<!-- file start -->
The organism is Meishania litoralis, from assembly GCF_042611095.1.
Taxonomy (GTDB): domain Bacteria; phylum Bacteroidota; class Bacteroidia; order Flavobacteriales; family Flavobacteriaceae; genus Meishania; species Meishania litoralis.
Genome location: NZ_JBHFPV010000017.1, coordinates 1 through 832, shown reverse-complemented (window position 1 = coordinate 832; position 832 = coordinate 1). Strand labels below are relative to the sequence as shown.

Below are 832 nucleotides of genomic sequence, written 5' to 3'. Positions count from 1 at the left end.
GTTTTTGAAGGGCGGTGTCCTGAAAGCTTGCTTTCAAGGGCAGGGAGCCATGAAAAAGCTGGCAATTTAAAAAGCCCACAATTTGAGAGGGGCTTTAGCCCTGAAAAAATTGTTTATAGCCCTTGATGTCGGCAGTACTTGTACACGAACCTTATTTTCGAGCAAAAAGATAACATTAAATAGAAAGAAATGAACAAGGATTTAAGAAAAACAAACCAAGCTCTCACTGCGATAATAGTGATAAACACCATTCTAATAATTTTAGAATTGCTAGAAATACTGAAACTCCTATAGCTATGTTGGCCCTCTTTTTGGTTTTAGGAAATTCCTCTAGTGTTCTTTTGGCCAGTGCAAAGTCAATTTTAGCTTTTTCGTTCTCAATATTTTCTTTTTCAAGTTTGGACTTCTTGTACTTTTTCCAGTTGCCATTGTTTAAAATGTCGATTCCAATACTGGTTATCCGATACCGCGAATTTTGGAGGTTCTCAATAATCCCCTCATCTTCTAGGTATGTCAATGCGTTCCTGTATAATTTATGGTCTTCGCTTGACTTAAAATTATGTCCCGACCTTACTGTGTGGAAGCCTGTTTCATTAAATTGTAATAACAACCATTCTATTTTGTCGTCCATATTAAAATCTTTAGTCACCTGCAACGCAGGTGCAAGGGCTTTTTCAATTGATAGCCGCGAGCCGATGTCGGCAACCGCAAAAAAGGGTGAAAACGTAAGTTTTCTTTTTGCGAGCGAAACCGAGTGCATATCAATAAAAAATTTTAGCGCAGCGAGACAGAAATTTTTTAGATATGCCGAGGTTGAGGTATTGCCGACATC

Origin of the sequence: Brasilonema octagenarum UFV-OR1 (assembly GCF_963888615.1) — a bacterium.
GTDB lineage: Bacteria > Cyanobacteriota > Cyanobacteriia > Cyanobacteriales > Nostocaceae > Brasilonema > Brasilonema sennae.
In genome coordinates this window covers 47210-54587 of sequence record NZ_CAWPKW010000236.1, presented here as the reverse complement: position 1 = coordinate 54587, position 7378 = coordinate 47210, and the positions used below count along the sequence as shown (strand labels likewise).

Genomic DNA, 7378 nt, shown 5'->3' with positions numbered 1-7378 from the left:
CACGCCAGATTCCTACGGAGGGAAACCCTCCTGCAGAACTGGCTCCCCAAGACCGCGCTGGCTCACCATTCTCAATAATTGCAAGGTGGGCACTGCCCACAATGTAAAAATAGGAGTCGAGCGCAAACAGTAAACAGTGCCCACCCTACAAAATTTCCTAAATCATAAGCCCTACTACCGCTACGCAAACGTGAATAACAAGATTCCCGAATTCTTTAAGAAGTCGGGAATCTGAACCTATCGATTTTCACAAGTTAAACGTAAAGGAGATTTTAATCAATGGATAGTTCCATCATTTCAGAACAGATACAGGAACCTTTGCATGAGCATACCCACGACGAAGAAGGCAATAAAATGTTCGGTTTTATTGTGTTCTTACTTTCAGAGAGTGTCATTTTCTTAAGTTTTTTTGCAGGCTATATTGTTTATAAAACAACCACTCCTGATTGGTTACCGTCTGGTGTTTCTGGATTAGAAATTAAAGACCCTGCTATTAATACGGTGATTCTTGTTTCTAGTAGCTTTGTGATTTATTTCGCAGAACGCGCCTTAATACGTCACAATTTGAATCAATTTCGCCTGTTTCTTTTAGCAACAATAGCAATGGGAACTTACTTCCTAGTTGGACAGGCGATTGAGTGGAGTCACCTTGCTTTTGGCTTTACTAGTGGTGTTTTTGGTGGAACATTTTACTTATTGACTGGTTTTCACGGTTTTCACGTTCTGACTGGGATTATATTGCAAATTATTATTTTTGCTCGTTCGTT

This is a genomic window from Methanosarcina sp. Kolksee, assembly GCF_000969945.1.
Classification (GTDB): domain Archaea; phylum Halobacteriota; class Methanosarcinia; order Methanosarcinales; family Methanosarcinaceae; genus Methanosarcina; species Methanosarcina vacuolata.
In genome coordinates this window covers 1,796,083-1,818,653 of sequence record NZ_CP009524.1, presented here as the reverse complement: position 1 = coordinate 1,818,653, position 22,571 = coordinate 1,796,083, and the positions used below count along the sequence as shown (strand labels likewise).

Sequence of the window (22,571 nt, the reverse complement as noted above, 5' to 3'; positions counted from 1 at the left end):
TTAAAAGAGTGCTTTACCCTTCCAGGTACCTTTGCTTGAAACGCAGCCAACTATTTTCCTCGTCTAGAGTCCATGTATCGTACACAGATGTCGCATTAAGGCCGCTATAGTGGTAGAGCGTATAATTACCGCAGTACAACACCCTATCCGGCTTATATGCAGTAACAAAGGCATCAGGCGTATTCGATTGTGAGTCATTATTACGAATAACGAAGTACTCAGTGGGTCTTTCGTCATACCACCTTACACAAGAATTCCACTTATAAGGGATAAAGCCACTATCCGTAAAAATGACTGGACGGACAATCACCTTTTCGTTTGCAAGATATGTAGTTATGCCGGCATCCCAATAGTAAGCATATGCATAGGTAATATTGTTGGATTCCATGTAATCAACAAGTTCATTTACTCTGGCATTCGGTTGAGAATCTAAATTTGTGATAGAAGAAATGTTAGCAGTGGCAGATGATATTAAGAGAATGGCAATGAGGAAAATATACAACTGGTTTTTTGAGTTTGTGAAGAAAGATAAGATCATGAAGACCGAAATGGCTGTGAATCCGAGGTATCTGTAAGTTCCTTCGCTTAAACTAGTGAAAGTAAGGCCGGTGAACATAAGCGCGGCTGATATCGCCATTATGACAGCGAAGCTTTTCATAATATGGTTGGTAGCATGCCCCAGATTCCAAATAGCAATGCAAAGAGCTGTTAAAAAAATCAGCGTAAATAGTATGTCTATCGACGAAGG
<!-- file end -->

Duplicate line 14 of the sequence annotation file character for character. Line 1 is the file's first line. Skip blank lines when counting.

Sequence of the window (22,571 nt, the reverse complement as noted above, 5' to 3'; positions counted from 1 at the left end):